In the end, the "freedom to be free" will be all that remains, but if will not be a freedom you can actually use as that would make you a "terrorist". Have fun in the 4th Reich! As the US is a bit larger than Germany, this time it will take economic collapse to remove the fascism. Can take 100 years or more. Or they might succeed in building a 1000 Year Reich.
Then they might have to give numbers and it might turn out that these people are by far not the threat they have been made out to be. Or rather that the problem is people abusing children, and not those downloading illegal pixels from the Internet. And then they might have to do something about it. Which they do not want, as that removes their straw-man. The US government depends on criminals of all sorts being active, to scare the population. So they can never do anything effective about crime, like, you know, outlawing guns or legalizing drugs.
Fits. The rest of the world is better, fortunately. The US is looking more and more like everybodies enemy.
Fortunately, in short order nobody will say anything critical of the "authorities" anymore, and "order" will be restored to society. That the economy will also go down the drains is an unfortunate side-effect, but better have "order" (and "security"!) than, say, enough to eat. You have to set the priorities right!
TMI is only a problem is you do not know whom to target. If you want, say, to eliminate a political activist or a foreign corporation, targeting is easy and TMI does not apply. Or if, in the longer term, you want some not conservative enough person from becoming president or a supreme-court judge, all the information is easily accessible and these people can be stopped without the public even knowing. Sounds scary? This is a primary reason to establish a surveillance state: Retaining power and undermining the democratic process and hence it is decidedly in the agenda of the NSA and those that sponsor it. Have to get rid of those pesky "citizens" that think they have a voice. They just disturb the "order" of things. Of course, freedoms go down the drain and the economy is right behind if history and present-day surveillance states like North Korea are any indicator.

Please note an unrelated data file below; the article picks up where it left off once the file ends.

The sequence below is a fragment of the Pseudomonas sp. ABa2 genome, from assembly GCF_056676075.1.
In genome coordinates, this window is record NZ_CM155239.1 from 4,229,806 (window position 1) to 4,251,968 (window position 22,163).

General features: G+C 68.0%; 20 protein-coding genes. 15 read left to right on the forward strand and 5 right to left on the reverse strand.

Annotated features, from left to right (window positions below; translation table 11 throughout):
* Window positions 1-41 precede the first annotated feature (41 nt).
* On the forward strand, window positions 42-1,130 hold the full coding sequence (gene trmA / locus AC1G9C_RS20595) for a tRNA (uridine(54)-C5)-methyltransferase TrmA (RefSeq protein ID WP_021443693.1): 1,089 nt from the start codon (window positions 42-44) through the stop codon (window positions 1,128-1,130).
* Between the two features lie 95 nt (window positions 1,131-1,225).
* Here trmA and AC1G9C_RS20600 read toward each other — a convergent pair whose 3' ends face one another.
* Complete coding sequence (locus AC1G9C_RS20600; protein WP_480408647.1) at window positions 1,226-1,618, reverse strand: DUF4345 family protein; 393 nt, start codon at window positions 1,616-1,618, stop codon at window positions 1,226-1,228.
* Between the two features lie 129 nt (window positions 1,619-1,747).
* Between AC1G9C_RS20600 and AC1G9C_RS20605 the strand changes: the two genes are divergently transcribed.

You have a second network that transfers the surveillance information. Expensive, but nothing it to good or too expensive to establish a global surveillance-state.
There are already a number of index cases where people had illegal pornography placed on their systems by hackers. Hence it is already a valid defense in some countries.
That seems to be the intention behind this. They also drive cost of doing business up around the globe, making everybody poorer. If that is not evil, then I do not know what is.
Not too well. It seems they have stopped zero terrorists so far. But if you think that their mandate is actually spying on ordinary people and economic espionage, then yes.
There has been quite a bit of research identifying machines behind NAT. Have a look in the literature. Of course, it only works for small installations. With large numbers of hosts behind NAT, you need to penetrate. For banks, insurance companies, large hospitals, governments, etc. I am sure the NSA has achieved that globally, as their security typically sucks.
Now, nobody can claim that they will not get attacked. There is this global, ethically-challenged attacker that does sabotage and industrial espionage and leaves targets vulnerable to other attackers as well because they are not perfect (far from it, they just have tons of money). So in the long run, this might do wonders for IT security in general, even if that revolution may come from countries not too friendly towards the US. Of course, the British run with the big bully, but everybody else is getting more and more wary of that cancer growing in northern America.
He already found a solution, he's not going to follow your hostile advice.
He found a "solution" which may lead to him becoming a shuffling zombie. It's in no one's best interest to defend that.
Well, you are right about that. Unfortunately, I also find his characters bland and soulless and his "exploration" of the human condition far too simplistic.
The basis are "Gödel's incompleteness theorems" and incidentally are the first Google hit when searching for "incompleteness". A trivial implication is that any science done within the system examined will necessary not be able to find every scientific truth in that system.
I am not surprised that you have never heard of them though. These are decidedly only for people that know what they are talking about.
Really, you have it wrong. Mathematics certainly is a science and so is Psychology. And your definition of Psychology is pretty far away from the actual definition. Try this one: "Psychology is an academic and applied discipline that involves the scientific study of mental functions and behaviors.". That is the first sentence from its Wikipedia page.
If you go around changing the meaning of well-established terms, you should really not be surprised that your statements make no sense.